Doris sees the seasons weighing on the Earth

Image of the month - May 2000

Amplitude of vertical crustal motions derived from models and observations of variations in atmospheric pressure, snow cover, soil moisture, and ocean mass distribution. (Credits Legos)
Comparison between vertical crustal motions derived from cumulative observation and model data (red) and from direct observations by the Doris system (blue) near two stations in the Doris network (Metsahovi, Finland, and Tristan da Cunha, South Atlantic). (Credits Legos)


Pressures on the Earth's surface cause it to move it out of shape in much the same way as a ball does when pressed. Pressures are exerted by the weight of the atmosphere and by snow cover, soil moisture, ocean water masses, and other forces. The Doris precise orbit determination and positioning system detects the resulting small crustal motions of no more than a few millimeters. In particular, it enables us to observe seasonal variations, due for example to snow (Metsahovi) or ocean water masses (Tristan da Cunha).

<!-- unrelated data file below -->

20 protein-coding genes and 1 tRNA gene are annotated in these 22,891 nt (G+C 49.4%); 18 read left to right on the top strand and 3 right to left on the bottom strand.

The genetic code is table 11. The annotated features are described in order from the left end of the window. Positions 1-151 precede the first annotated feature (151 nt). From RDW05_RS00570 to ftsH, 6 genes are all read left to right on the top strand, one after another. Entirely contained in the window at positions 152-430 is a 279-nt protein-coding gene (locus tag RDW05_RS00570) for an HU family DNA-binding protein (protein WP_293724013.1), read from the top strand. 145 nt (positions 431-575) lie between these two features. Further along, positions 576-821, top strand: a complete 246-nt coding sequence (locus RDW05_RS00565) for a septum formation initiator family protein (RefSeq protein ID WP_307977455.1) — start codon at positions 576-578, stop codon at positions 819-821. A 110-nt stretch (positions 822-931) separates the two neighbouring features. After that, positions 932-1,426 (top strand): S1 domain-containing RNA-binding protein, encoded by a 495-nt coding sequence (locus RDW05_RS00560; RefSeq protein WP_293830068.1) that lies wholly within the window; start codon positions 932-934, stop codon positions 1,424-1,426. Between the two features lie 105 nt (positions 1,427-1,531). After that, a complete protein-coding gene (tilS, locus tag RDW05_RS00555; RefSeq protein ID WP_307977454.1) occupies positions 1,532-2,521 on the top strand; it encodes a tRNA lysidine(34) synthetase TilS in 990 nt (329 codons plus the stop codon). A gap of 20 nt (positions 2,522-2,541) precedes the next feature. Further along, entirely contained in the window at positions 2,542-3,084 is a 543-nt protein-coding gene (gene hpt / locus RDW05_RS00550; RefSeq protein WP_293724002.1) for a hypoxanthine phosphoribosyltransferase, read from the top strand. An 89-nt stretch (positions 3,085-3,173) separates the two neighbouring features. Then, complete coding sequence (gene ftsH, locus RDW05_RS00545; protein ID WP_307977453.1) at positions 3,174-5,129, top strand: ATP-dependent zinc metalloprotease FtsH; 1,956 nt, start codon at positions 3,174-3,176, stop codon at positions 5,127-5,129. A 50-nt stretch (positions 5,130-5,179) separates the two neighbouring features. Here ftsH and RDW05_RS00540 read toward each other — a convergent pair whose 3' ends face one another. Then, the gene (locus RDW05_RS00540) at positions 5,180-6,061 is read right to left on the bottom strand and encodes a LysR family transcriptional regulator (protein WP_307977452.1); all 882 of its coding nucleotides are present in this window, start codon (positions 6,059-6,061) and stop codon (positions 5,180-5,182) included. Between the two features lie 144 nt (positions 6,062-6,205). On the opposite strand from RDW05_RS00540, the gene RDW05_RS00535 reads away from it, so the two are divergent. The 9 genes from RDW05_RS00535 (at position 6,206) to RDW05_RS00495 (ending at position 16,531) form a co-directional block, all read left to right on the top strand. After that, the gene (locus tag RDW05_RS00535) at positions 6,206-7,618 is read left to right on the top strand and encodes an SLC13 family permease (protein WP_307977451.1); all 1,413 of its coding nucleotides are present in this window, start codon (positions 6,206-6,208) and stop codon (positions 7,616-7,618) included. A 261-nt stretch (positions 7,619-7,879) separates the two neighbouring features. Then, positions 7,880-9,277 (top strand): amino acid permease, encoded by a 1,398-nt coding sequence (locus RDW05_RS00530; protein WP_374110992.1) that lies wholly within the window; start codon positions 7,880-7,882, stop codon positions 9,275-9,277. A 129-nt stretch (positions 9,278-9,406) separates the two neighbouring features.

Doris is one of three orbit determination systems on the Topex/Poseidon satellite, and will fly on Jason-1 and Envisat in the near future. It is also onboard the Spot Earth observation satellites (Spot 2 and 4, and soon on Spot 5). The Doris system is a valuable tool for altimetry, its extreme accuracy making it possible to observe small-amplitude ocean phenomena, and for geophysics applications, where it allows us to detect even the tiniest motions of the Earth.

For further information :

Mangiarotti, S., A. Cazenave, L. Soudarin, J.-F. Cretaux, 2000: Annual vertical crustal motions predicted from surface mass redistribution and observed by space geodesy, J. Geophys. Res. (submitted).


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